Help Stop the Spread

Since the beginning of the coronavirus outbreak, we have been urged to pay attention to our hand hygiene — and for good reason. Handwashing is one of the most important things you can do to help slow or reduce the spread of the virus, and help keep you and your family safe(1)

 

 

How hands spread coronavirus2

COVID-19 is primarily spread through social interaction. If a healthy person comes face to face with an infected person, they may contract the virus through contaminated droplets spread by coughing or sneezing.

Your hands can be a major source of infection: the tiny droplets that hang in the air after a cough or sneeze may settle on surfaces such as counter tops, tables or even door handles, contaminating them.

If you touch your face after touching these surfaces you may also contract the virus.

 

When to wash

Hand hygiene is key. It is important to wash your hands³:

  • Whenever you touch something that may be contaminated
  • If you touch someone who is sick with COVID-19
  • After you use the bathroom
  • Before eating, and before, during and after preparing food
  • After blowing your nose, sneezing or coughing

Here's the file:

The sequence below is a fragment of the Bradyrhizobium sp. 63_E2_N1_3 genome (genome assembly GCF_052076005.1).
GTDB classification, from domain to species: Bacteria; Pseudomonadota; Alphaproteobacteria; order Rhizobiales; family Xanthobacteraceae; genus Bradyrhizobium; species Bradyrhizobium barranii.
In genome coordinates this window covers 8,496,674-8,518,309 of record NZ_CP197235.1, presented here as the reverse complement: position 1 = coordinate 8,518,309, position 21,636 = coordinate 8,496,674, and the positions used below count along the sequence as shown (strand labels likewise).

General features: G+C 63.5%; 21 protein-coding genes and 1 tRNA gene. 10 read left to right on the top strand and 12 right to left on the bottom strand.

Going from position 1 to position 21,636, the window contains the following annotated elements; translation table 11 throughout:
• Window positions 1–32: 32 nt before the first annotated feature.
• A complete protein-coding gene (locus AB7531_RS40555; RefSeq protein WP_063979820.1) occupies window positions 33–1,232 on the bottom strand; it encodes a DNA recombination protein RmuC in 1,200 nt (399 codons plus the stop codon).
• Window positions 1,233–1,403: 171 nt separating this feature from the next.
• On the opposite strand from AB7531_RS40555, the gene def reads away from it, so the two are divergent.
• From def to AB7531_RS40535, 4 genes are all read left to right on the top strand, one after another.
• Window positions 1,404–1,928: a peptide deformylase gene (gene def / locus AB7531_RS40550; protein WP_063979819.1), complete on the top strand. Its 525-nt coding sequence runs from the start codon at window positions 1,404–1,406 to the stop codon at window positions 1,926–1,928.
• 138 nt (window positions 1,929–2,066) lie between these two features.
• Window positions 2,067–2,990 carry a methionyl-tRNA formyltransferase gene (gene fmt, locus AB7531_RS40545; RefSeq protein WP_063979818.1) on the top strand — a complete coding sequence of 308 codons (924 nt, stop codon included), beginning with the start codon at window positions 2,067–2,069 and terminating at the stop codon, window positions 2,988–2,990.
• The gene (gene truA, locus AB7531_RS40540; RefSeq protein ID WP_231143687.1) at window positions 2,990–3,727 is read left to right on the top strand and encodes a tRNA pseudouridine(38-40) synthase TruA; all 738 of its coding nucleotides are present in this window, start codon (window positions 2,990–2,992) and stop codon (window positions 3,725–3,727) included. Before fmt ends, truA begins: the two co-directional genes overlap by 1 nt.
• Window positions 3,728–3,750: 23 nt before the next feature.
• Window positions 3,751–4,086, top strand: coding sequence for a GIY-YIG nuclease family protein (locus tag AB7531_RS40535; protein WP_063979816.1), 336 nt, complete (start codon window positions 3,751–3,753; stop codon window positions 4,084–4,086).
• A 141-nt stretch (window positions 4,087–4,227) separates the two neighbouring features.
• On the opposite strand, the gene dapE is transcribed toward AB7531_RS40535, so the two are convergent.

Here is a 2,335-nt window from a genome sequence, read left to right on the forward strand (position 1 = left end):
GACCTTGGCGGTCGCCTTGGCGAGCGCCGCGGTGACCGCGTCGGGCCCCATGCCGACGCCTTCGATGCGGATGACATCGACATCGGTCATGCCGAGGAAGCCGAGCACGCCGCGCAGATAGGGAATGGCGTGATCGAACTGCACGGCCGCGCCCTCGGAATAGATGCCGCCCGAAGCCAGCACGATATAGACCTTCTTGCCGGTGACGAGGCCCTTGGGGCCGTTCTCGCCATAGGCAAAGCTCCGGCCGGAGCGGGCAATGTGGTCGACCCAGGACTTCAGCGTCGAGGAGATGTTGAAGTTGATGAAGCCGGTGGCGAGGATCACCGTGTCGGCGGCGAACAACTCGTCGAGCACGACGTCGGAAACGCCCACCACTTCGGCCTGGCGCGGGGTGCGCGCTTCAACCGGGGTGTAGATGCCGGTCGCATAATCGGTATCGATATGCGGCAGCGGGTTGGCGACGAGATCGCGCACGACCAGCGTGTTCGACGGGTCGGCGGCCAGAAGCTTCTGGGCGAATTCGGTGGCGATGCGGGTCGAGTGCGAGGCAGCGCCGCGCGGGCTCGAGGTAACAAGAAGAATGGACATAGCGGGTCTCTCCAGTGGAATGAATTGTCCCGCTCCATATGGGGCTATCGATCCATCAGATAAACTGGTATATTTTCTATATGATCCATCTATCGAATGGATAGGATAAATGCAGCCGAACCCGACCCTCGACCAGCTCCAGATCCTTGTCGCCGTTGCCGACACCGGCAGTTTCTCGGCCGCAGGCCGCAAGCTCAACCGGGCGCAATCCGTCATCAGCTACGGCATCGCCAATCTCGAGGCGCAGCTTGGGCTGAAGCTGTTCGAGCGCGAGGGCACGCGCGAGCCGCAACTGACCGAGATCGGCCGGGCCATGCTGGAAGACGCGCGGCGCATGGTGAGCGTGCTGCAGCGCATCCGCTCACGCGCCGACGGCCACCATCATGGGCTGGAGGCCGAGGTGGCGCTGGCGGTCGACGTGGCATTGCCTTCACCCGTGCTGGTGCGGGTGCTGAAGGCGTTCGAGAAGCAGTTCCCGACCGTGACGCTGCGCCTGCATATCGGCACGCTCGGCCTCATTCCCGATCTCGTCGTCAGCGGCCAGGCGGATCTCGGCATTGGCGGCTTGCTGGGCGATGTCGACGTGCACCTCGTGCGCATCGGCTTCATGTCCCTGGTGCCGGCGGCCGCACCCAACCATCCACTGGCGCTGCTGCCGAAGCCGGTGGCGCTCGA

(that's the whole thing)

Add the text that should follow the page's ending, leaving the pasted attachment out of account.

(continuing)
• Before and after tending to a sick person, or a baby

Why a non-soap based cleanser? What about soap?

Soap and non-soap based cleansers do exactly the same thing; they clean the skin. A key difference though is the type of ingredient used to do this. Soap is formed though a chemical process known as saponification, which is a reaction between strong bases. This reaction leaves the soap highly alkaline, which means that it usually has a pH of around 9 or 104. The skin itself has a natural pH of around 5, so an alkaline product like soap can alter the skins composition5 and potentially lead to irritation. Non-soap based cleansers such as QV Gentle Wash contain synthetic detergents in place of soap. As the process doesn’t need to be highly alkaline, like soap, the pH of these products can be closer to that of the skin. What this means is that non-soap based cleansers will work just as well as soap without aggravating your skin.

 

 

References:

1.       WebMD. The Power of Hand-Washing to Prevent Coronavirus. 2020 [internet]. 06/03/2020. Retrieved 18/03/2020. Available from: https://www.webmd.com/lung/news/20200306/power-of-hand-washing-to-prevent-coronavirus

2.       NSW Government. Health. Infectious Diseases. COVID-19- Frequently Asked Questions. 2020 [internet]. ]. Updated 18/03/2020, retrieved 18/03/2020. Available from: https://www.health.nsw.gov.au/Infectious/alerts/Pages/coronavirus-faqs.aspx#1-3

3.       CDC. Handwashing. When and how to wash your hands. 2019 [internet]. Last reviewed 03/10/2019, retrieved 18/03/2020. Available from: https://www.cdc.gov/handwashing/when-how-handwashing.html

4.       Tarun J, Susan J, Suria J, Susan VJ, Criton S. Evaluation of pH of bathing soaps and shampoos for skin and hair care. Indian J Dermatol 2014;59(5):442-444

5.       Lambers H, Piessens S, Bloem A, Pronk H, Finkel P. Natural skin surface pH is on average below 5, which is beneficial for its resident flora. Int J Cosmet Sci 2006;28(5):359-70